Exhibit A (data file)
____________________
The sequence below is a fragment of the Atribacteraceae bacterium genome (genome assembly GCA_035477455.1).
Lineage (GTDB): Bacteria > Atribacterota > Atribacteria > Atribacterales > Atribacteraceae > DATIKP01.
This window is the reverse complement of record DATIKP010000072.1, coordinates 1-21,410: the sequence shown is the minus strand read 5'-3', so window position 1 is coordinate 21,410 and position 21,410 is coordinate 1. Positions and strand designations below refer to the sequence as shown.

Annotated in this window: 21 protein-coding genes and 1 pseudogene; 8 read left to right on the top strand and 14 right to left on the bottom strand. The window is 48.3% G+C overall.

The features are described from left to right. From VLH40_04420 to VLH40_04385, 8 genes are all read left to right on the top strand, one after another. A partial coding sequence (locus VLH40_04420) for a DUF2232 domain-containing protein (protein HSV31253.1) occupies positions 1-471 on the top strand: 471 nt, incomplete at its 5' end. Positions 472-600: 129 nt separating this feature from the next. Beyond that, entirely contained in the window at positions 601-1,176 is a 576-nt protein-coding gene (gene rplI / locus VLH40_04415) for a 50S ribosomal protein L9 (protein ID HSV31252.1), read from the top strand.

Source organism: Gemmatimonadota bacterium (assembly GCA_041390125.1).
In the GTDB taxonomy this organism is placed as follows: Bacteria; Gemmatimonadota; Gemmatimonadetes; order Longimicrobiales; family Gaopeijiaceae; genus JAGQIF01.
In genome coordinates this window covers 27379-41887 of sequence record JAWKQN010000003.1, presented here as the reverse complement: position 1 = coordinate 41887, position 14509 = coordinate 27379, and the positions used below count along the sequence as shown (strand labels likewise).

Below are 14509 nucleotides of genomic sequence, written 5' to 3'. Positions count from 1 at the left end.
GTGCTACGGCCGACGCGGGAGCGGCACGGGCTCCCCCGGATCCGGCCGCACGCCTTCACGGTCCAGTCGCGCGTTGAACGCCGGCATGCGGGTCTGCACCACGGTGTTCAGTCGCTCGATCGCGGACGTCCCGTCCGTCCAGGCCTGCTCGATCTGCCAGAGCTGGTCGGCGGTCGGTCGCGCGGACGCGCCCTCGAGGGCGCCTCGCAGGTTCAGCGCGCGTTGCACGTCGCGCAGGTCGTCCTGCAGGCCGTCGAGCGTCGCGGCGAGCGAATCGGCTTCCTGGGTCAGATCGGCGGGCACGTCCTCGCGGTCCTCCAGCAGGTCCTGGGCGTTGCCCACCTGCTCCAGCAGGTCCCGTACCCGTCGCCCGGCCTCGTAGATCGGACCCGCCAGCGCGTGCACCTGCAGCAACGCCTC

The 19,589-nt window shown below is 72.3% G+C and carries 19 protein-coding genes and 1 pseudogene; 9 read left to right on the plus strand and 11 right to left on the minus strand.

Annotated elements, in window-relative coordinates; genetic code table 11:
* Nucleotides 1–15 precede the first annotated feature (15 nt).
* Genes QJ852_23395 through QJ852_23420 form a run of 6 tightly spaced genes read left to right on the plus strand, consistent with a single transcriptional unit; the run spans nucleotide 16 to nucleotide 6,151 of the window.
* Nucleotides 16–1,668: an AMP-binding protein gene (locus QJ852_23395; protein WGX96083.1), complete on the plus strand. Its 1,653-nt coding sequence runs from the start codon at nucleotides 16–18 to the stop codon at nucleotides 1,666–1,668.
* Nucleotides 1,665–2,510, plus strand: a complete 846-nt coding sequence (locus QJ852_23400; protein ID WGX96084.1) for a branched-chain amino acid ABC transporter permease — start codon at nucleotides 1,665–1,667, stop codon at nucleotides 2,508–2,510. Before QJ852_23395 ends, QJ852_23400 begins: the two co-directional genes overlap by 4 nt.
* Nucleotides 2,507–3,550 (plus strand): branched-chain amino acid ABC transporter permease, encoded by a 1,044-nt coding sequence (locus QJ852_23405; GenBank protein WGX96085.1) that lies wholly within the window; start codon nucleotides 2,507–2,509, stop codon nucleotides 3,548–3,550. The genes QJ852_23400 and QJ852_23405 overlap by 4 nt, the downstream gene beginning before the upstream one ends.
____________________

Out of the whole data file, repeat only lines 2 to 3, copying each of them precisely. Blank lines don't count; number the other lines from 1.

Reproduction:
Lineage (GTDB): Bacteria > Atribacterota > Atribacteria > Atribacterales > Atribacteraceae > DATIKP01.
This window is the reverse complement of record DATIKP010000072.1, coordinates 1-21,410: the sequence shown is the minus strand read 5'-3', so window position 1 is coordinate 21,410 and position 21,410 is coordinate 1. Positions and strand designations below refer to the sequence as shown.